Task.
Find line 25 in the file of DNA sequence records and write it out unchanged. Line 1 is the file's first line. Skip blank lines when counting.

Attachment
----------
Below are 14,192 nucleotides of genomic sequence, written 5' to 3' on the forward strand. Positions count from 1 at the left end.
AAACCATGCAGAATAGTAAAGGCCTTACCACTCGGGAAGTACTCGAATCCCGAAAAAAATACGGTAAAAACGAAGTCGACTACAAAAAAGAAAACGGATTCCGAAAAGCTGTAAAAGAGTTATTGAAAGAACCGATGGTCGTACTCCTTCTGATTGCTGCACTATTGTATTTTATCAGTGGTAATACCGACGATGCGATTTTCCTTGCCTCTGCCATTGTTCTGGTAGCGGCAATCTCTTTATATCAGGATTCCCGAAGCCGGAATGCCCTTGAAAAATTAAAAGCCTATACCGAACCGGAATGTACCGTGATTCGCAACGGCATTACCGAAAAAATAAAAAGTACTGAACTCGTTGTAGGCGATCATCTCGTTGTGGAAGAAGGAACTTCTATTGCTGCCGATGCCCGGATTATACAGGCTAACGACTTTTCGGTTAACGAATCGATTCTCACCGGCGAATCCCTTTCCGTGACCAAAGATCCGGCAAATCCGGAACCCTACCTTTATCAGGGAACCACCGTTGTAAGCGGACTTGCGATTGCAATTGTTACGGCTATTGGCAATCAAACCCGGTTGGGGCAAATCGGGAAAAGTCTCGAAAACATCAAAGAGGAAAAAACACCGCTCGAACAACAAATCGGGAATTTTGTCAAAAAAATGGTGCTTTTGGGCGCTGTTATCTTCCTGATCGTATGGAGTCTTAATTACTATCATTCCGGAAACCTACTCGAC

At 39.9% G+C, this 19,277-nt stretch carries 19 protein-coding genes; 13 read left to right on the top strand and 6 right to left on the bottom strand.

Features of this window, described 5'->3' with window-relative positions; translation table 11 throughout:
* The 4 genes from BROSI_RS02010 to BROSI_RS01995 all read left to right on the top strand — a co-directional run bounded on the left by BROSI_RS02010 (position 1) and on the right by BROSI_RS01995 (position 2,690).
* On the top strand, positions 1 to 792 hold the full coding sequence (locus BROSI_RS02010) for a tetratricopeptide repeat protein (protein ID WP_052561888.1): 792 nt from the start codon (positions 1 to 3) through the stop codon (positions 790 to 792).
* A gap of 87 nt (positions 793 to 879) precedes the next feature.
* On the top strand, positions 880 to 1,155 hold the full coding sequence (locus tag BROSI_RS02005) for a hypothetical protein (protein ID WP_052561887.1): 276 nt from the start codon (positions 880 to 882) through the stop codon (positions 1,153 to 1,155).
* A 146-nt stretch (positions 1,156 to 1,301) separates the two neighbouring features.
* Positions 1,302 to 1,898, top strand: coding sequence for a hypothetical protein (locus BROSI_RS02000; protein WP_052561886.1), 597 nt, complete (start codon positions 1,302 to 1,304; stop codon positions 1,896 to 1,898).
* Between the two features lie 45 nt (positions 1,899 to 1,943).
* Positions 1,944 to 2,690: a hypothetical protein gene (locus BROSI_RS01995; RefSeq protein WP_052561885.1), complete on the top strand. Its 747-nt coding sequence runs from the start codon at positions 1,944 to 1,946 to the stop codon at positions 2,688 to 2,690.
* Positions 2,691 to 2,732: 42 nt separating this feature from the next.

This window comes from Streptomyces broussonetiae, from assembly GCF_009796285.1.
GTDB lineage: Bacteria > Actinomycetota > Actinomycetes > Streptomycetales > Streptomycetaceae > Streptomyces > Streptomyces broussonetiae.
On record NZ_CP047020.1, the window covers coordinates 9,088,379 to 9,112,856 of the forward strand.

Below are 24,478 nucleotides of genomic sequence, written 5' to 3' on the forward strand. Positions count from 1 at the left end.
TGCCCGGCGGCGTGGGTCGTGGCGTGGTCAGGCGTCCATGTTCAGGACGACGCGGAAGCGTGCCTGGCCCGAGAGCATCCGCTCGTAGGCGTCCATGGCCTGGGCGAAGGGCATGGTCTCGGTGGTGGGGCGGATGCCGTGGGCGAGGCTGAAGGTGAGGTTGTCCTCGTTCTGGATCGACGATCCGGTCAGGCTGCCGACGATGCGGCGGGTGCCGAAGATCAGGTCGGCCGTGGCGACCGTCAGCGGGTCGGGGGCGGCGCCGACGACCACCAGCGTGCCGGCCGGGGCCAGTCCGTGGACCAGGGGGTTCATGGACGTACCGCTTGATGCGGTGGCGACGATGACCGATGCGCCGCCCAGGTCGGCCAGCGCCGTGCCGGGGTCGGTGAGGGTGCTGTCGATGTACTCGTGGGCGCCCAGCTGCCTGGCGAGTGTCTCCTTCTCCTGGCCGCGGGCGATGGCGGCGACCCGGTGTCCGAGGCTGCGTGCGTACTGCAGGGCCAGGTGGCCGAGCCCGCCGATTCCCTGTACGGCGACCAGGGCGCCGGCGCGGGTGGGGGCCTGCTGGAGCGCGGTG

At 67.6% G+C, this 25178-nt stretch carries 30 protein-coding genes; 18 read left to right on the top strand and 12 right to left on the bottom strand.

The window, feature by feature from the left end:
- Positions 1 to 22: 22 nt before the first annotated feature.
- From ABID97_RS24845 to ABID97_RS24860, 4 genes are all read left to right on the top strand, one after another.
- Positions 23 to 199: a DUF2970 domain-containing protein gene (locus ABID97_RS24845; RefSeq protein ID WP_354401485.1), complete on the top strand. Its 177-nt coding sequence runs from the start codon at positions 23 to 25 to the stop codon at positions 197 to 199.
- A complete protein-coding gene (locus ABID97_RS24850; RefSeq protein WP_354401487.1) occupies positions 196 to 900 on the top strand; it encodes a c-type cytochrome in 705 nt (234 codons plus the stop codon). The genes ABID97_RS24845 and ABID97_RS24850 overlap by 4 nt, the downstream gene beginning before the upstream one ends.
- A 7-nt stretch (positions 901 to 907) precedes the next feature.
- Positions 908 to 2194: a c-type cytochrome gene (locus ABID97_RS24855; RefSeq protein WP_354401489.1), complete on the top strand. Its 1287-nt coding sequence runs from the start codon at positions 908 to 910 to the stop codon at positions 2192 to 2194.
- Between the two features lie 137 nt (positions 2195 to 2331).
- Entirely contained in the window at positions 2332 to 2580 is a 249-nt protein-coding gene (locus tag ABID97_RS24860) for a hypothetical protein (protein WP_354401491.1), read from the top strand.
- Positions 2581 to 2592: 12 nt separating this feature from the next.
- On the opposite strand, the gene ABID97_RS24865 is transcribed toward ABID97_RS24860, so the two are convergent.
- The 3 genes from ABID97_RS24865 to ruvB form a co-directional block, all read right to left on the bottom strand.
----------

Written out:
- A 7-nt stretch (positions 901 to 907) precedes the next feature.